8. The exterior wall assembly recited in claim 7 together with a strip of back-up foam backing each of said strips of sealant, the bottom portions of said two panels having a metal covering with weep holes staggered downwardly and outwardly of said panels.
9. The exterior wall assembly recited in claim 8 together with a coping covering the top portion of said assembly, being attached at one end to the front of the uppermost insulated wall panel and being attached at the other end to the rear of said support mullion.
Attempts have been made in the past to drain rain water and moisture from exterior wall panel systems but they have not met with success in accomplishing this task. Present industry practice is to apply sealant to the face of the support system, then squeeze it to a thin film when the panel is placed snuggly against the support. This thin sealant bead breaks down easily when any of the components of the system moves thermally or due to settlement.
An object of the present invention is to overcome the above-mentioned disadvantages. It relates to a drainage system for draining rain water and internal moisture from the rear of exterior wall panels so as to effectively drain such rain water and moisture outwardly to the outside of the wall panels. The system includes a vertical sealant joint behind adjoining exterior wall panels to sealingly space the wall panels from their support, the space including foam back-up tapes, vertical sealant, drain tubes, and gutters so arranged as to effectively drain, outside the walls, through weep holes, rain water as well as moisture that tends to accumulate behind the walls. The present system drains both the vertical and horizontal joints of exterior wall panels.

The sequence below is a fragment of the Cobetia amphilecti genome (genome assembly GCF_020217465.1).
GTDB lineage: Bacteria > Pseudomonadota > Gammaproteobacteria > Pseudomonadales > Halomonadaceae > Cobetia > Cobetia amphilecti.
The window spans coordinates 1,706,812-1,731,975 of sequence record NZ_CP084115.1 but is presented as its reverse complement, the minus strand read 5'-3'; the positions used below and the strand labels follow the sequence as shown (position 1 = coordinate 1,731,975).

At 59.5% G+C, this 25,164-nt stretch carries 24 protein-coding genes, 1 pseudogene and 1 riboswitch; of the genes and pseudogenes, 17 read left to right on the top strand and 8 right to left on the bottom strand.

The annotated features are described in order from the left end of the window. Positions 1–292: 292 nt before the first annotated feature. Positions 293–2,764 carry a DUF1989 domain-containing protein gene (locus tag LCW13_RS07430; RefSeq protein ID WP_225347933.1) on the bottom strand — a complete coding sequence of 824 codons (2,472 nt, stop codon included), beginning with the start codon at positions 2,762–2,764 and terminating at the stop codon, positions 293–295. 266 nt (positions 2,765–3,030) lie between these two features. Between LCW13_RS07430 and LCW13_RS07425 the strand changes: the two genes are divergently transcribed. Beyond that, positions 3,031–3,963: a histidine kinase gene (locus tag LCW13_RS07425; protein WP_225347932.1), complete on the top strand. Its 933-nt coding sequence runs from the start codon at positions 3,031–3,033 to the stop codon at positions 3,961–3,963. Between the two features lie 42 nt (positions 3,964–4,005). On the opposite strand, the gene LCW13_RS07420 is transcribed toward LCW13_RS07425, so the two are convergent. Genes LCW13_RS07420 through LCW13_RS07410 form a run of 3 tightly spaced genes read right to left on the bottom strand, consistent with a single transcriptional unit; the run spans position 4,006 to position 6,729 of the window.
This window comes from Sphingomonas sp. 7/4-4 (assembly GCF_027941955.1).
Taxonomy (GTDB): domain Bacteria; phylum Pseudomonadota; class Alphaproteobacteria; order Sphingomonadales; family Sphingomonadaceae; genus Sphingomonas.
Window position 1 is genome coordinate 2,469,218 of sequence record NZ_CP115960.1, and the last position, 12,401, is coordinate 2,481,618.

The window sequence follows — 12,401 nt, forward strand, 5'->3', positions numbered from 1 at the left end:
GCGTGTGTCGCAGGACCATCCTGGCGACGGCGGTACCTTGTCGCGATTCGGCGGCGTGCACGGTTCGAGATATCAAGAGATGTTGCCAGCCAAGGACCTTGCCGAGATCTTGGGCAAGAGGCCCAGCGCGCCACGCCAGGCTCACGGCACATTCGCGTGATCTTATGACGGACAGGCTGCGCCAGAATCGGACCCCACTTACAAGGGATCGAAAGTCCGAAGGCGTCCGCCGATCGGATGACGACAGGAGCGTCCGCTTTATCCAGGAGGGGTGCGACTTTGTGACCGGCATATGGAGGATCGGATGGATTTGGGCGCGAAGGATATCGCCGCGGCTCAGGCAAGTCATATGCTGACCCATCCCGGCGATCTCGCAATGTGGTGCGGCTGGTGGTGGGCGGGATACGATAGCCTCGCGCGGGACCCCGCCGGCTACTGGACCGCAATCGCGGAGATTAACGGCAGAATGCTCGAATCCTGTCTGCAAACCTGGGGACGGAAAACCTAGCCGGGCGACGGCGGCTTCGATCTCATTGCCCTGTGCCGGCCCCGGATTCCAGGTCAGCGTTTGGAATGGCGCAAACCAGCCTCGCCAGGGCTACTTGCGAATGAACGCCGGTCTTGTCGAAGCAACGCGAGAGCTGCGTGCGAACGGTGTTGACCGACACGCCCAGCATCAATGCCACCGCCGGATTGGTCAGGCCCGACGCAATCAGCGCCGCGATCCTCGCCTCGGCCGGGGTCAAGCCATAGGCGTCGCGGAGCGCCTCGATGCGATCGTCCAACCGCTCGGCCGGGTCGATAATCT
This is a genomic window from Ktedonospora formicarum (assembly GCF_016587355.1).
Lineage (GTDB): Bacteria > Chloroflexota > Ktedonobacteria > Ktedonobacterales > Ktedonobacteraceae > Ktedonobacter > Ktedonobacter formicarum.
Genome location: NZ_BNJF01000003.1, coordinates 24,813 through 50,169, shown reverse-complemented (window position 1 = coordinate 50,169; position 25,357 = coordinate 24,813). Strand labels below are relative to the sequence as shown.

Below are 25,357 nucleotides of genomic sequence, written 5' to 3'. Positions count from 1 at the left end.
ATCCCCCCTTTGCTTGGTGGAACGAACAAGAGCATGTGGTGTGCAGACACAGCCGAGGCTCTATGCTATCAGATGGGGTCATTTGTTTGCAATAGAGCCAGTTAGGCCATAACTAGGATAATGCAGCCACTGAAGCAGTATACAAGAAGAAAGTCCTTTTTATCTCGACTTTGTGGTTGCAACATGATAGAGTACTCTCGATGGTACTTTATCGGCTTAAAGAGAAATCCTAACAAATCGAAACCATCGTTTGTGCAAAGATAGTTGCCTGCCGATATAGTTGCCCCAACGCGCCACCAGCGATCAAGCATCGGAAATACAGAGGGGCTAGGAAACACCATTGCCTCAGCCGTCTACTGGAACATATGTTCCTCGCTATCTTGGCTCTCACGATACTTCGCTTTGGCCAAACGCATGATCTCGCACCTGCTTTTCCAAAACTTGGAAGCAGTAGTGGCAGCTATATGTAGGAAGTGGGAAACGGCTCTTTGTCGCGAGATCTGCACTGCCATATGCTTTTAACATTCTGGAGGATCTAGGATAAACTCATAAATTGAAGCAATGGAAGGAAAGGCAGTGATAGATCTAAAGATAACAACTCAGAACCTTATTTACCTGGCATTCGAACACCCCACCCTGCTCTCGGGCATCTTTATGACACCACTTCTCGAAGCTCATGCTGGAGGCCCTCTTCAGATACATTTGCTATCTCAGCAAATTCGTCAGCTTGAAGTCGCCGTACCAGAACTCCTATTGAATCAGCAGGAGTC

FIG. 1 is a perspective view showing one of the adjoining panels cut away so as to better illustrate the rear drainage system for draining rain water and moisture in accordance with the present invention;
FIG. 2 is a top view thereof showing both adjoining panels;
FIGS. 3a and 3b are vertical cross-sectional views of the left panel of FIGS. 1 and 2;
FIGS. 4a and 4b comprise a vertical cross-sectional view of a panel module modification including a coping and base trim but not including a gutter or drain tube; and
FIGS. 5a and 5b comprise a vertical cross-sectional view showing a drainage system for the head and seal of a window.
Referring more particularly to FIG. 1 of the drawings, which is a cut away perspective view of the drainage system of the present curtain wall invention, numeral 1 denotes a support mullion having attached to one side thereof, a back-up flash or flashing 2 of metal or plastic, against which there is supported a vertical extending foam back-up tape 3 sealed on one side by a continuous silicone sealant 4 of about 3/8 inch thickness which may be "tooled in" from the outside to serve as a side dam for drainage water and providing the primary seal. This serves as a substantial improvement over formerly used thin film, mashed in place seals.
A horizontal drain tube 6 of plastic or other suitable material is provided at each end with an open cell foam baffle 7, an insulating panel 8, such as one of rigid polyisocyanurate, having an outer metal covering 13, an inner metal covering 9 and an anchor clip and fastener 10 covered by a sealant 11 and including an end dam 12 of silicone or other suitable sealing material.
It will be understood, by reference to FIG. 2, that a second foam back-up tape 3, sealant 4, baffle 7, drain tube 6 and gutter 14 are provided for the panel to the right.
Referring to FIG. 3a, it will be noted that the back-up flashing 2 has a portion 2a which tucks into a continuous extruded aluminum gutter 14, provided in one panel joint per floor in those areas with no windows. Tube 6 rests in an extruded aluminum gutter 14 extending throughout the width of the panel to provide secondary drainage. In FIG. 3b, a spacer 17 is provided between panel 8 and mullion 1.